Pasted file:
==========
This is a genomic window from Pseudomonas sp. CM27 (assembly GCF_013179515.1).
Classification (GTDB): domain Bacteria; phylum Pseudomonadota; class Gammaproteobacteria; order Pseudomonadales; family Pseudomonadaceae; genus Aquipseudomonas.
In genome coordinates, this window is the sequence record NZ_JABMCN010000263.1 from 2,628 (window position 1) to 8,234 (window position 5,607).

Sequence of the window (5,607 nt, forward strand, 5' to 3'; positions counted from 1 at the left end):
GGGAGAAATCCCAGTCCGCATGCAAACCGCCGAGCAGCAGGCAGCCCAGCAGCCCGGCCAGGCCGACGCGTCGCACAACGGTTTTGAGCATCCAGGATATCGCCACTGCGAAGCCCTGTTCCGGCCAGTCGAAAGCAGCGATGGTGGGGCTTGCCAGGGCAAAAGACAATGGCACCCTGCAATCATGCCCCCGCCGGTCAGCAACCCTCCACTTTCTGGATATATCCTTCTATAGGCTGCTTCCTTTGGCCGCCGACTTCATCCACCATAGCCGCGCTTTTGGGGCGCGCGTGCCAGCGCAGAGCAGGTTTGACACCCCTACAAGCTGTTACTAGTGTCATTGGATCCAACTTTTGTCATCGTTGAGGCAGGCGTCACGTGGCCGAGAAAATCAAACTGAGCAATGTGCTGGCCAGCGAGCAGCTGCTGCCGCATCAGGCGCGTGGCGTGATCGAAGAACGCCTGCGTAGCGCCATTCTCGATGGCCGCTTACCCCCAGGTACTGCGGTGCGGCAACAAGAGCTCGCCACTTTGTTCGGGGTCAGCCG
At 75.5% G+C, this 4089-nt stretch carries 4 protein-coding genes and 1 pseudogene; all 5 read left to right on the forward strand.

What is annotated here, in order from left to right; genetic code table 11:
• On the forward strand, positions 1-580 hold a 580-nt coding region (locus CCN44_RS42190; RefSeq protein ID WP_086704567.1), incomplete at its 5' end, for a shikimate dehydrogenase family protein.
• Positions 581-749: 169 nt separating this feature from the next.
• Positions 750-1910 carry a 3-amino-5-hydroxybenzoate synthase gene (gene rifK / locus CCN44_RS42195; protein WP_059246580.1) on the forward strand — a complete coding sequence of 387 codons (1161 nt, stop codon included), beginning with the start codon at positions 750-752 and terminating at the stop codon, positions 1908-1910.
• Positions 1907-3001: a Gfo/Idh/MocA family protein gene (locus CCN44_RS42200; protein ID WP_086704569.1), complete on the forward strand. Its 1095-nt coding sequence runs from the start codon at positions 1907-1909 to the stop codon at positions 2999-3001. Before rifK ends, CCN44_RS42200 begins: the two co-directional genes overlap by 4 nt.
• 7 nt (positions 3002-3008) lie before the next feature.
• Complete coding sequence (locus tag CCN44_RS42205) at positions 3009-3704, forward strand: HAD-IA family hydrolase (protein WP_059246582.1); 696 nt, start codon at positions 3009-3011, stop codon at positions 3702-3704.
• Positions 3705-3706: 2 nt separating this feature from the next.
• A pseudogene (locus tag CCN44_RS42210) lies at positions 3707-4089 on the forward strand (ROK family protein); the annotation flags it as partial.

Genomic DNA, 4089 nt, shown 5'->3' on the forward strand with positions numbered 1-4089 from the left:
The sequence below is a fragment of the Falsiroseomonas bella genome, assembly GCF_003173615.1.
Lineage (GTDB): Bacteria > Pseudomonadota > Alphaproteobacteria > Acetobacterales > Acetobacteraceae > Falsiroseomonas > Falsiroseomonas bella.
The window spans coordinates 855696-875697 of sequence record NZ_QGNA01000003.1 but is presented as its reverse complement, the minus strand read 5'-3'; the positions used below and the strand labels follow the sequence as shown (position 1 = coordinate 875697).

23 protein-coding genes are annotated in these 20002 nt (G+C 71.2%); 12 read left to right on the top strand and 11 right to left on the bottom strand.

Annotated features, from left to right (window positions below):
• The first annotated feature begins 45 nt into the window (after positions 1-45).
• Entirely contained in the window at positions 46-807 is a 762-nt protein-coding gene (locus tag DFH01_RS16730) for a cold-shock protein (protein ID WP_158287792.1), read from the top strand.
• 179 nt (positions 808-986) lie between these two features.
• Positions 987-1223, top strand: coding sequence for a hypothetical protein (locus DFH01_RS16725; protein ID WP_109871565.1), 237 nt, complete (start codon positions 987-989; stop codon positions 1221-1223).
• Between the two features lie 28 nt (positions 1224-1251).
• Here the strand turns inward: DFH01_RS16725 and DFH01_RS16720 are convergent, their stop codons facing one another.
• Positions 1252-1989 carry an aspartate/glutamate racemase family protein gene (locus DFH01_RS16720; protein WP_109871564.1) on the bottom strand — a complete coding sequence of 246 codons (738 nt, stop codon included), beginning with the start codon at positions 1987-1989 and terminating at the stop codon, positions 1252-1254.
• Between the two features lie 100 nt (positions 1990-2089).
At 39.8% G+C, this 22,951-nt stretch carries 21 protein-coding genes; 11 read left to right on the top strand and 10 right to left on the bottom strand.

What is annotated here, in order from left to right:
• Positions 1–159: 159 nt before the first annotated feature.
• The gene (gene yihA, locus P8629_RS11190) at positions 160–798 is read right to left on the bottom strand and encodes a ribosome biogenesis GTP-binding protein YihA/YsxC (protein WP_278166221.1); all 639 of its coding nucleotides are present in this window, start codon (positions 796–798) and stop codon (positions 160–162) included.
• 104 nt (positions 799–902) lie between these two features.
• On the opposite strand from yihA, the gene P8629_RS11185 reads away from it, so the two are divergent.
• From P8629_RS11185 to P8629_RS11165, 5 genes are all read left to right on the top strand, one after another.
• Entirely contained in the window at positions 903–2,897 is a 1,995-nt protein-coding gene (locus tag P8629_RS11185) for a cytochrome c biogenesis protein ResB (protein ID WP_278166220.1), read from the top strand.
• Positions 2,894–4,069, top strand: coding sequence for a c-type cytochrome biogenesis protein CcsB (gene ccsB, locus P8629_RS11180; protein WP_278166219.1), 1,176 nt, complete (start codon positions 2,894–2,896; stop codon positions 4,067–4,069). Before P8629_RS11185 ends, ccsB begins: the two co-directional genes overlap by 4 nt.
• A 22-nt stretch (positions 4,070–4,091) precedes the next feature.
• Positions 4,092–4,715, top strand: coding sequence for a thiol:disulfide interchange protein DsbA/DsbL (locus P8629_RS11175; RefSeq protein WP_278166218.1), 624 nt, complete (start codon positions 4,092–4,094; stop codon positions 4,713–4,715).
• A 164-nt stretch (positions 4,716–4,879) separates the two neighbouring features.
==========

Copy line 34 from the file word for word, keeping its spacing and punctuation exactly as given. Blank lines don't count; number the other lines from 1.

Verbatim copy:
• 104 nt (positions 799–902) lie between these two features.